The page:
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45 votes

Are we really star-stuff from the interior of collapsing stars?

The straightforward answer is, "Yes, we are made of star stuff." Some of it will be from the interior of collapsing stars, some will be from supernovas, some from normal everyday fusion, and some ...
Rory Alsop's user avatar
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44 votes
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Is lithium considered a metal in astronomy?

The latter. To astronomers, a metal is any element that is not hydrogen or helium, because these elements together constitute most of the elements in the Universe, by far. This means that, in many ...
pela's user avatar
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38 votes
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Why didn't the Big Bang produce heavier elements?

I think that your thought process is flawed in that you assume that by drastically increasing the temperature you are guaranteed to get heavy elements. As odd as this may sound, this isn't the case (...
zephyr's user avatar
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29 votes

Why don’t supergiants at least start to fuse nickel into even heavier elements before going supernova?

The final stages of nucleosynthesis are a statistical equilibrium process. At the same time as nuclei are being built up, photodisintegration is breaking them down. The temperatures required to ...
ProfRob's user avatar
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29 votes
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Formation of elements in the Sun other than helium

The Sun is currently turning hydrogen into helium. There are no other nuclear reactions taking place at any significant rate in the Sun. The Sun will not start to make heavier elements until it ...
ProfRob's user avatar
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27 votes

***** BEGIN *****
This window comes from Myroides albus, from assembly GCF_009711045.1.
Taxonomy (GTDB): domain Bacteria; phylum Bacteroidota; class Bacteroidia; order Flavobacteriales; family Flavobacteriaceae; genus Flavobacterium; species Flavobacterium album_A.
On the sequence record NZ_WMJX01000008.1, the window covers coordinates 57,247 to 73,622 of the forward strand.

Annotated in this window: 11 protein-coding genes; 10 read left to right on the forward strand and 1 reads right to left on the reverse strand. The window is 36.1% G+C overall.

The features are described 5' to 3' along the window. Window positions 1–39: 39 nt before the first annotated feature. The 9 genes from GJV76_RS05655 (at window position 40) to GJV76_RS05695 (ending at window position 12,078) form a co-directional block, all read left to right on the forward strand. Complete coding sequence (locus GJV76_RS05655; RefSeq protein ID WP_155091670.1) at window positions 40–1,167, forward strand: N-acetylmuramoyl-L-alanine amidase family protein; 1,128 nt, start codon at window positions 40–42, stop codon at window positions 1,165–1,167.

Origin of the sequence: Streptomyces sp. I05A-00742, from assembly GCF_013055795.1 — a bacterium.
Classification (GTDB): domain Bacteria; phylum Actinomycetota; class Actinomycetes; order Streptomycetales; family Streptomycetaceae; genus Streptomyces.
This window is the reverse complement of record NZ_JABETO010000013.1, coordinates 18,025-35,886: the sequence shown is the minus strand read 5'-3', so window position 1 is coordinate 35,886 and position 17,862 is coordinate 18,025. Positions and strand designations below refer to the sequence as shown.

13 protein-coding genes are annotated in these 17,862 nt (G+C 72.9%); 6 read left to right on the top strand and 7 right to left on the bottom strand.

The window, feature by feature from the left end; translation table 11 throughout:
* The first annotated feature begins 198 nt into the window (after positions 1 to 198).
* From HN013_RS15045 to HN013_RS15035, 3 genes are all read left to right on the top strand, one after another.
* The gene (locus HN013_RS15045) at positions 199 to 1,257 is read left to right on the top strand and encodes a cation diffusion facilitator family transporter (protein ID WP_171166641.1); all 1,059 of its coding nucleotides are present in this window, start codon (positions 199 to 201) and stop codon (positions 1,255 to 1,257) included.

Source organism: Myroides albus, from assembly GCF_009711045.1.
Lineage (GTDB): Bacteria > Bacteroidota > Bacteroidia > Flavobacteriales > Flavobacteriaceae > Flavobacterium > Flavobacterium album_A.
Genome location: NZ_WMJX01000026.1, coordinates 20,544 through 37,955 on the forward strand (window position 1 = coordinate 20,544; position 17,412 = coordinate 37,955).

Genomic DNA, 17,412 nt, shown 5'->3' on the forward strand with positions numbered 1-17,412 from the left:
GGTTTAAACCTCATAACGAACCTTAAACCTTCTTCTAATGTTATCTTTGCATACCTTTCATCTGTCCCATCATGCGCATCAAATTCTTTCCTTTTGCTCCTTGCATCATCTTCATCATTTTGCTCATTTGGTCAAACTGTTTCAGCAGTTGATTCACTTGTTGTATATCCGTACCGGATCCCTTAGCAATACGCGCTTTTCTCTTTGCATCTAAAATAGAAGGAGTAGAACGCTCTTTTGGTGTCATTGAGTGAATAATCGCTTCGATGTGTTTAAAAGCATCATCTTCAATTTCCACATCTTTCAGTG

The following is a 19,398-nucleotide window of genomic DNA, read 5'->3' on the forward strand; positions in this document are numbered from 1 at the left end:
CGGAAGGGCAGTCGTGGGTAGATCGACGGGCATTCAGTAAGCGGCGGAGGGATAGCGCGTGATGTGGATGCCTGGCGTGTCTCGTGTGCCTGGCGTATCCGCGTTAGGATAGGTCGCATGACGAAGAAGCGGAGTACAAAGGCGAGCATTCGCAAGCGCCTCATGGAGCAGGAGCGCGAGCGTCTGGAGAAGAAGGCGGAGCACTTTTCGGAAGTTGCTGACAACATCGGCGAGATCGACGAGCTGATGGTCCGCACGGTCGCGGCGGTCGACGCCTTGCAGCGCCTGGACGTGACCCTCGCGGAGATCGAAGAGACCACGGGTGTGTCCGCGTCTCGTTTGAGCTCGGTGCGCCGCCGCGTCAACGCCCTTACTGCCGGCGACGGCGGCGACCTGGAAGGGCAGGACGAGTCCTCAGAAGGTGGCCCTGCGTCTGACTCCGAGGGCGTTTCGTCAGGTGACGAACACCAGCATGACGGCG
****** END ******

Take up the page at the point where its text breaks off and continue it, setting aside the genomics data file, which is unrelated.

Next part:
Do stars become more metal-rich as they evolve?

If the star is a solar mass or below it will not produce any metals (anything heavier than helium) within 10 billion years of birth. It will be on the main sequence, fusing hydrogen to helium via the ...
ProfRob's user avatar
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20 votes

Are we really star-stuff from the interior of collapsing stars?

Sagan's quote is half-correct. While some of these elements are created during or immediately prior to a supernova of some sort, others are either partially or entirely fused during normal stellar ...
HDE 226868's user avatar
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19 votes

Does a star fuse helium to beryllium on the main sequence?

Does a star fuse helium to beryllium on the main sequence? Stars don't fuse helium to beryllium except as a very, very short intermediate step toward carbon. Helium-helium fusion to form beryllium is ...
David Hammen's user avatar
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18 votes
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Is oxygen an alpha element?

Two things. The abundance of oxygen is a difficult thing to measure in optical spectra - much harder than Mg, Ca, and Si. So these latter are usually used to represent "the alpha elements". ...
ProfRob's user avatar
  • 153k
15 votes

What effects besides "mass defect" cause the alpha ladder beyond iron-56/nickel-56 to be endothermic?

There are plenty of misleading statements in Wikipedia and elsewhere on the internet about nucleosynthesis (I am busy searching to see if I have said something similar in the past!) The reason that ...
ProfRob's user avatar
  • 153k
15 votes